The girl from Prague

"You were the girl from Prague who got out of Soviet occupied Czechoslovakia in the 1960s. We all admired you for your tremendous courage.”

Jana and her sister Eva with their parents, at her father’s newspaper office in Prague, in 1958, reflected in the glass of his desk (photo credit: Courtesy)
Jana and her sister Eva with their parents, at her father’s newspaper office in Prague, in 1958, reflected in the glass of his desk
(photo credit: Courtesy)
Jerusalem is a city full of serendipitous encounters. Within a few short years of living here, I have reconnected with people whose paths have crossed mine over the decades in different countries. One such encounter occurred two years ago when my wife and I were invited to neighbors for Friday night dinner. We arrived a little earlier and were introduced to a couple who got there even earlier than we did. They were introduced to us as Marcel and Jana Marcus. Almost immediately I noticed their distinctive European accents. Suddenly as the woman was talking, I had a flashback to 1971, when I was a newly arrived foreign student in London.
“I remember you,” I blurted out. “You’re from Prague. I met you in Golders Green, in the early ’70s.”
Jana was a little taken aback but then confirmed that she was indeed from Prague. A few decades had passed since we last met. She still had the same elegant appearance with her dark hair and olive skinned complexion.
She reminded me that her family name was Natanova and the memories came flooding back.
“How on earth did you remember me?” she asked.
“Because,” I said, “you made an indelible impression on all of us. You were the girl from Prague who got out of Soviet occupied Czechoslovakia in the 1960s. We all admired you for your tremendous courage.” Later on that evening after we’d all got to know each other a little better, I added, “You were also a very good-looking young woman.” I tried not to embarrass her too much. She laughed and her husband smiled. “But it wasn’t just your appearance, it was also your bearing, your sense of confidence and dignity despite everything you’d been through.”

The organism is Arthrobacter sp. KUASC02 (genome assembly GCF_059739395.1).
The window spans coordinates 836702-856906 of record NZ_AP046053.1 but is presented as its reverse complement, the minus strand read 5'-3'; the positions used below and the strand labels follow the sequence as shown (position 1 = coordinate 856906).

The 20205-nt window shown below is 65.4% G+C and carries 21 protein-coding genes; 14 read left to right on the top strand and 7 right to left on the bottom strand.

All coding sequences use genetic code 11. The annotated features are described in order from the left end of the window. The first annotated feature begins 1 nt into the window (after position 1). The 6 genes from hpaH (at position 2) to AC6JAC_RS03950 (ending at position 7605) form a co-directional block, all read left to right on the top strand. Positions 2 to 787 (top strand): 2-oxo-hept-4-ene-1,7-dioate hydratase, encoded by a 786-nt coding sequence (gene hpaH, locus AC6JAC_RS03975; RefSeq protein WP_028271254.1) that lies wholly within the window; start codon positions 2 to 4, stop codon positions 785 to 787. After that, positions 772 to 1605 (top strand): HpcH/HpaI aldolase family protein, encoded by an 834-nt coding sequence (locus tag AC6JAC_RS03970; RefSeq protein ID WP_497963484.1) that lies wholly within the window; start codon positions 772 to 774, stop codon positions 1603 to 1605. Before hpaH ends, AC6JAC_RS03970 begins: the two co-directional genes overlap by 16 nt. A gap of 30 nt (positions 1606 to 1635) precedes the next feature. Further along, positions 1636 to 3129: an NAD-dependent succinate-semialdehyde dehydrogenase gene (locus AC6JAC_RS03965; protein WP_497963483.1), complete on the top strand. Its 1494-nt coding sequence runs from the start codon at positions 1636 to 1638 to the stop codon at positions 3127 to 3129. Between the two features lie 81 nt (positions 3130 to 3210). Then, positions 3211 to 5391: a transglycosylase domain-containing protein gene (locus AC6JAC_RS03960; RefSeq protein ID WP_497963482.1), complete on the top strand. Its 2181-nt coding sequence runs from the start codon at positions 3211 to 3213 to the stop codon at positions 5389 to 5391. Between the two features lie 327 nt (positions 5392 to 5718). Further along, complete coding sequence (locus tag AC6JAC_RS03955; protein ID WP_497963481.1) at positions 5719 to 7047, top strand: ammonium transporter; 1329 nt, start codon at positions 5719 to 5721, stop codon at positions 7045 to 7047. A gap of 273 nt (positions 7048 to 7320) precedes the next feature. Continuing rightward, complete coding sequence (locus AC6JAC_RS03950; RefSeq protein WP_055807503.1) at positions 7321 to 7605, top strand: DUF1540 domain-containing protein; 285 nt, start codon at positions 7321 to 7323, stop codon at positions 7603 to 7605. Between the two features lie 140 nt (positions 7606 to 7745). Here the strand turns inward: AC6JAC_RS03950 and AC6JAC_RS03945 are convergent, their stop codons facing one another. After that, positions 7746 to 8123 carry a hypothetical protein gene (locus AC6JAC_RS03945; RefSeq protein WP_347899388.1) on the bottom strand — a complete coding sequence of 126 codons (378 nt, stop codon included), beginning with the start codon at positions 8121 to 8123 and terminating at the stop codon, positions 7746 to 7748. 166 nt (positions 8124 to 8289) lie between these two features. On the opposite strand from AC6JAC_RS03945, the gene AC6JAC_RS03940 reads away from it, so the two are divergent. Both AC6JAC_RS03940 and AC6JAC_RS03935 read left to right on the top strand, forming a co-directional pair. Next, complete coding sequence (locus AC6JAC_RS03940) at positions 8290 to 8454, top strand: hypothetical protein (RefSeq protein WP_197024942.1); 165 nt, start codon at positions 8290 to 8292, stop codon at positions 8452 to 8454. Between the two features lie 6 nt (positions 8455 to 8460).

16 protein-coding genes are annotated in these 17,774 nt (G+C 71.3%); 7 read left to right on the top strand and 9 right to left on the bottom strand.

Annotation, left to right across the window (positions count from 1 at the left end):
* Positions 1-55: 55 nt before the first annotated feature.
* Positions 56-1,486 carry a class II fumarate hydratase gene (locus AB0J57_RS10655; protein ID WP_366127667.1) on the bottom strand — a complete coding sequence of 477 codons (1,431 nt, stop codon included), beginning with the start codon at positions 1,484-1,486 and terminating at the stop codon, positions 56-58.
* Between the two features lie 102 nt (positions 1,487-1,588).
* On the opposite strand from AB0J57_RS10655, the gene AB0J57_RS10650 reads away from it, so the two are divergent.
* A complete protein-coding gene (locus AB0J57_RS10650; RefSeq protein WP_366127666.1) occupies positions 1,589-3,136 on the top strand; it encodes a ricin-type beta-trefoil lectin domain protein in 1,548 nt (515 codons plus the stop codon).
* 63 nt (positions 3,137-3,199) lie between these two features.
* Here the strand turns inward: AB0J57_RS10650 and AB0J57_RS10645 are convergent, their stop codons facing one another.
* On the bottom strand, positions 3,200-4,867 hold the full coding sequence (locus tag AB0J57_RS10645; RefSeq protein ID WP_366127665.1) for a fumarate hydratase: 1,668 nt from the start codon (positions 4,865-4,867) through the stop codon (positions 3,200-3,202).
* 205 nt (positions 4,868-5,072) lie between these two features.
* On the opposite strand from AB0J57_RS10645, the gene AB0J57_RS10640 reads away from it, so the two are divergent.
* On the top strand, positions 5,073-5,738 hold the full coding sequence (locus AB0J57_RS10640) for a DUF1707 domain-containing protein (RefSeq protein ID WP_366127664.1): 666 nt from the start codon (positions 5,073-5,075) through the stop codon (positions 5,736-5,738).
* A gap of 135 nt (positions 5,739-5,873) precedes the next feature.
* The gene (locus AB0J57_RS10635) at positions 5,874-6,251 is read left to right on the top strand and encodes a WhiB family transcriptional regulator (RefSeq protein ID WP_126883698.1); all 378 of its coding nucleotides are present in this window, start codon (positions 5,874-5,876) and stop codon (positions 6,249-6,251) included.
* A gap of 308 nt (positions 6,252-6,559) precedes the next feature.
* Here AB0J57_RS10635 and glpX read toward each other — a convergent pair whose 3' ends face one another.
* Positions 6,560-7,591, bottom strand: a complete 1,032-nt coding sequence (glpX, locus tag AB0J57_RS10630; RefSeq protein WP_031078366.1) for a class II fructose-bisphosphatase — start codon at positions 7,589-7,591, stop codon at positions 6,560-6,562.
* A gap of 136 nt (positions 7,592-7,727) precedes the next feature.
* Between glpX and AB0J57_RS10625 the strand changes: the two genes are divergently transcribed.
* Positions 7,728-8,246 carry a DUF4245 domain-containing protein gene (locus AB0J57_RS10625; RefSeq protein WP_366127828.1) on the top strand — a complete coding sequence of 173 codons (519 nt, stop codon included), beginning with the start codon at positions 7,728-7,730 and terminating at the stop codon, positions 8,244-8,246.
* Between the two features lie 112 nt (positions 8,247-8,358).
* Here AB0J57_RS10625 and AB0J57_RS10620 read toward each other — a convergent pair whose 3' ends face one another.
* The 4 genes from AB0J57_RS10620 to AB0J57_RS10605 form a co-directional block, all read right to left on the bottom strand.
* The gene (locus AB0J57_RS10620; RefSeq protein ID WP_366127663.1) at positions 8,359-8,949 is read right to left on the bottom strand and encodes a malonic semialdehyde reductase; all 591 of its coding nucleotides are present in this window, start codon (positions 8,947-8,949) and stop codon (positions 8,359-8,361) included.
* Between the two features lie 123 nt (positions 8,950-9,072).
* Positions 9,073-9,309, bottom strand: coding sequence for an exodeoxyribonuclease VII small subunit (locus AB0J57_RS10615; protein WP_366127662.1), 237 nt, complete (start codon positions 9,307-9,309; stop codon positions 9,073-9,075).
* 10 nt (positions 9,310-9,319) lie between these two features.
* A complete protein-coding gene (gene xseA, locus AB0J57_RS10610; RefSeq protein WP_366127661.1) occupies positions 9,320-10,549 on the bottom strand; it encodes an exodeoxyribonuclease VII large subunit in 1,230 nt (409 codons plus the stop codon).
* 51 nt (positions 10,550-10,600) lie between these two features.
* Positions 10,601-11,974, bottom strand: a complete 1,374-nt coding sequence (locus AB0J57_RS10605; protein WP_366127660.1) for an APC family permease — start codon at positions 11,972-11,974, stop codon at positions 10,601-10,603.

Ironically, Jana and Marcel live in a Jerusalem neighborhood that is quite close by to me. They are also the owners of a well-known bookstore on Shlomzion Hamalka St. in downtown Jerusalem. This was Israel’s first quality bookstore founded in 1908 by Ludwig Mayer, who hailed from Berlin.
I was fascinated to know more about Jana’s story. Our acquaintance in London was very fleeting and I was always curious to know more about her life, her family and her history. Recently I watched a documentary about the events that took place in Prague in August 1968. It dawned on me that it is 50 years since the Warsaw Pact armies invaded Czechoslovakia. I thought of Jana and decided to contact her for an interview. She graciously agreed to meet and to share her memories of those momentous events over a coffee.
Jana was born in Prague on February 2, 1948, three weeks before an unarmed revolution when the Communists took over Czechoslovakia.
“I assure you, I had nothing to do with that revolution,” she joked, as she sipped her drink. I asked her to tell me a little about her family. Rather shockingly, she explained that her parents had met in the Terezin concentration camp north of Prague. Her father, ing.František Natan, was born in Prague to Jewish parents and raised in a very assimilated family. Her mother, Leopoldine Storper, grew up in Vienna in a traditional Jewish family. She was deported in October 1942 and sent to Terezin, where she was assigned to the same work detail in the camp as Jana’s father, ing.František. He had been deported one year previously in December 1941 with the second transport of Czech Jews. There they fell in love. After they were liberated, they both returned to their home cities. Leopoldine eventually decided to join ing.František in Prague. Despite the 18-year age difference they decided to get married.
“My mother was looking for a father figure who would look after her and protect her, and my father was looking for a young woman who could have children because that was very important after the Shoah. He wanted to show the world that they had survived.”
She went on to explain that she had a sister, Eva, who was two years younger than her.
“There were no more children after that because of the purges against Jews in Czechoslavkia. My father decided that it was too dangerous to have more children. The future for Jews was uncertain because of the prevailing antisemitic stance adopted by the Communist government.”